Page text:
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I totaled my car. What next?

In life, there are unfortunate situations that happen when you expect the least. One of these situations is without the doubt having a serious car accident that has majorly damaged your car. Thank God you are OK and now you have to think about the car.

If you have faced any serious car accident in life, you must be aware of the term of “totaled car”. With your car insurance policy, it is possible to get the coverage for your totaled car.

What to do if my car is totaled in an accident?

The first thing you need to do after having a serious accident is a meeting with your insurance agent. He will be able to tell you if your car is a total wreck or if it is going to be repaired. Usually, you don't have a word in this because it depends on calculations that take into consideration the current value of the car and the cost of the repairing operations.

What the insurer owes you for your totaled car

If your car is classified by the insurance company as totaled, you will receive its current value, minus the deductibles agreed in the contract. In most cases, the insurance company takes over the wreck and it tries to sell it in order to recover a part of the money, but know that there are cases when you get the wreck and decide what to do with it.

How does the claim adjuster decide how much my car is worth?

The totaled car is similar to the total loss of a car. If one has been in a serious type of auto accident and car declared as “totaled”, that means the car is not at all repairable or it may cost much more than its original price. Different states have different laws and rules to define a totaled car by certain thresholds.

When is a damaged car considered a total loss?

Your car insurance company may declare your damaged car as a total loss with following clauses:

  • If the car is quite impossible to repair safely.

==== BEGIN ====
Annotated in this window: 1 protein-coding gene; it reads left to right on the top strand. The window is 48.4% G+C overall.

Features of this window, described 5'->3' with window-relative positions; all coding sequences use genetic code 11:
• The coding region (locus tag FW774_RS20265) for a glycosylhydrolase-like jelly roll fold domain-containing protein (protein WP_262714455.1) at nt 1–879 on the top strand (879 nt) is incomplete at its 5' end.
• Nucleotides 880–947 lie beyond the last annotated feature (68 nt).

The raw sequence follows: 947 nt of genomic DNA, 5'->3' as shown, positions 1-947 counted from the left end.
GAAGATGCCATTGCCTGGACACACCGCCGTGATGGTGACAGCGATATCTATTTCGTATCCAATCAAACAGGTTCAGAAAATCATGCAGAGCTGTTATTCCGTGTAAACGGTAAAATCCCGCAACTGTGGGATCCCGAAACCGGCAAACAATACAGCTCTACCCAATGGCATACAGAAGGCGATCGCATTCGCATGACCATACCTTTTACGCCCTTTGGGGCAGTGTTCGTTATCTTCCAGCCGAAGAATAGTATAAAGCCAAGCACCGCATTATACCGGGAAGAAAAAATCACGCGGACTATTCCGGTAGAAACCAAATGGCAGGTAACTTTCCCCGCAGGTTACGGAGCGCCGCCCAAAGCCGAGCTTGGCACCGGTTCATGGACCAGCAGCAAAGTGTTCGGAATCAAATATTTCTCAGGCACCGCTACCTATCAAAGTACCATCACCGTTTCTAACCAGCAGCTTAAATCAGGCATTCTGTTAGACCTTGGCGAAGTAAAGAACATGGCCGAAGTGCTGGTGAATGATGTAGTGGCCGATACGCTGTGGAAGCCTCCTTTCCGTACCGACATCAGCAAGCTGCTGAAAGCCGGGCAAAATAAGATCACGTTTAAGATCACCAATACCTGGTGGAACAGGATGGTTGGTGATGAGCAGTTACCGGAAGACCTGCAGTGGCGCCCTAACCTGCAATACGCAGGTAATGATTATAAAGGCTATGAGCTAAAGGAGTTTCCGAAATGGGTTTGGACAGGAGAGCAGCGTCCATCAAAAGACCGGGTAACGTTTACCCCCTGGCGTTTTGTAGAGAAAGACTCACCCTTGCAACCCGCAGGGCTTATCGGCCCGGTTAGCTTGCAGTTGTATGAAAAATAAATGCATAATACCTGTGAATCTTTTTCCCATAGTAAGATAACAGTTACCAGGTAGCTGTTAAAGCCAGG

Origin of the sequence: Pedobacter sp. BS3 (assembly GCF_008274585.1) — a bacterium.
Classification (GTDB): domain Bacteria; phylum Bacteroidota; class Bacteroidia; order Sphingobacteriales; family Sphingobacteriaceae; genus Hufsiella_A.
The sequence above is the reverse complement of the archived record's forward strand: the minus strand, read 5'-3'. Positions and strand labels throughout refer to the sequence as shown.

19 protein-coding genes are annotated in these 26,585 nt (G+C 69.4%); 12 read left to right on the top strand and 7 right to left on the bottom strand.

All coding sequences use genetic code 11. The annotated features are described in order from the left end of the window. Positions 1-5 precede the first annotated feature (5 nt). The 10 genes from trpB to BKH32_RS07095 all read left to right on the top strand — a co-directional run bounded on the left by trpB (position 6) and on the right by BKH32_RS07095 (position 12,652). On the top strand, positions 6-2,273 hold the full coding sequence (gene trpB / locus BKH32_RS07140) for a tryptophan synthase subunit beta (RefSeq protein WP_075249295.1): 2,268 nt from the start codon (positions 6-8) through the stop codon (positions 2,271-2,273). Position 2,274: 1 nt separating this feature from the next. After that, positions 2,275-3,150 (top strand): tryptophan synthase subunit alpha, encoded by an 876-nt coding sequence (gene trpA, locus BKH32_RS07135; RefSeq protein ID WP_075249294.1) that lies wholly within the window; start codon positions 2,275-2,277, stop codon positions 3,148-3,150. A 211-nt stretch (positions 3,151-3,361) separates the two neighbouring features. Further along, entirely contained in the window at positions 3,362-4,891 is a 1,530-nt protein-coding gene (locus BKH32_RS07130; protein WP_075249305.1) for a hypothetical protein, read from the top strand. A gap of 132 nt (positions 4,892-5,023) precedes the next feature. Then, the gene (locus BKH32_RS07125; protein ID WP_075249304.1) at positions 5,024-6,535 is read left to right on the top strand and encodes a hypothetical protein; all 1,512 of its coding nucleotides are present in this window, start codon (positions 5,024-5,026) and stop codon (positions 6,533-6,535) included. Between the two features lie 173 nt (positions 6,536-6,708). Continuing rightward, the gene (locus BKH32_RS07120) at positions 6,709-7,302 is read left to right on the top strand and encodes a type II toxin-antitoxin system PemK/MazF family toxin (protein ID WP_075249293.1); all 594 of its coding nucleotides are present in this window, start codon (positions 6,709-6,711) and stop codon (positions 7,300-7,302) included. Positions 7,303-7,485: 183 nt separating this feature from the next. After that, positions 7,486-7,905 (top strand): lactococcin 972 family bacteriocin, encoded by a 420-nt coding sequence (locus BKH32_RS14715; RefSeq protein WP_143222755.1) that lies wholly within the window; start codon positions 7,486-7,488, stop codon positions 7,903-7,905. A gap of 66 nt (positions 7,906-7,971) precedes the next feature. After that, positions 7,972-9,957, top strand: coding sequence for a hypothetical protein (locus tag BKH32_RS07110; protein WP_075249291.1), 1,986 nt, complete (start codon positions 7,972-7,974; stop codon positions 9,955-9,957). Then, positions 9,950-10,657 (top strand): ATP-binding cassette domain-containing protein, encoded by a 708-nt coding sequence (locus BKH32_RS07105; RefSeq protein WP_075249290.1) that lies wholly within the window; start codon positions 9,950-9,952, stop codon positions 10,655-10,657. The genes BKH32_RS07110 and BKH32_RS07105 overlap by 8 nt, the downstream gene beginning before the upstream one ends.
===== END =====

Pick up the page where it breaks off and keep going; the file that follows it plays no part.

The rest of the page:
• If the repairing cost exceeds the actual cost of your car.
  • Another most important part is the laws of your state that depends mostly on the amount of the car damage. In some states there also the total loss formula which is based on the repairing cost and the scrap value that must be more than the exact value of the car. The cost varies from 50% to 100% according to the laws of the state.

Some states have a Total Loss Threshold (TLT), in other states is calculated by "total loss formula" (TLF):

Cost of Repair + Salvage Value > Actual Cash Value
Alabama 75% Montana TLF
Alaska TLF Nebraska 75%
Arizona TLF Nevada 65%
Arkansas 70% New Hampshire 75%
California TLF New Jersey TLF
Colorado 100% New Mexico TLF
Connecticut TLF New York 75%
Delaware TLF North Carolina 75%
Florida 80% North Dakota 75%
Georgia TLF Ohio TLF
Hawaii TLF Oklahoma 60%
Idaho TLF Oregon 80%
Illinois TLF Pennsylvania TLF
Indiana 70% Rhode Island TLF
Iowa 50% South Carolina 75%
Kansas 75% South Dakota TLF
Kentucky 75% Tennessee 75%
Louisiana 75% Texas 100%
Maine TLF Utah TLF
Maryland 75% Vermont TLF
Massachusetts TLF Virginia 75%
Michigan 75% Washington TLF
Minnesota 70% West Virginia 75%
Mississippi TLF Wisconsin 70%
Missouri 80% Wyoming 75%

When you and the insurer disagree on your car's value

But what if you don't want the insurance company to get the wreck? You can discuss this possibility with one of their people and probably you can agree on some terms. If not, there is always the chance of participating in the auction and bidding for it, but you can imagine that the chances of getting it back are not very high.

Will the insurance company buy me a new car?

Well, the answer is yes but that depends on some major points to consider. If the car is new(age is less than 3 months), most of the car insurance companies reinstate it with a brand new car.

Some of the insurance agencies also provide the complete replacement coverage with a guarantee but at some additional cost. but if you don’t have signed for this type of coverage your agency will help you to “make your whole” according to your policy. According to that, the company will pay the exact cash value of your car before the declaration of “totaled”.

You insurance partner will pay only the value of the car, not your loan. For such reasons, some of the car owners go for the gap insurance to the car insurance coverage that may pay your dues to the money lenders.

Can I keep my car to repair it?

Yes, one can keep the car if the state law permits them to do that, otherwise, the car will be auctioned by the insurance company at the salvage yard. But if your state law allows, the company will receive the bids for your car from the salvage buyers and will set a fair value for the car. They will deduct a certain value from the final price settlement.

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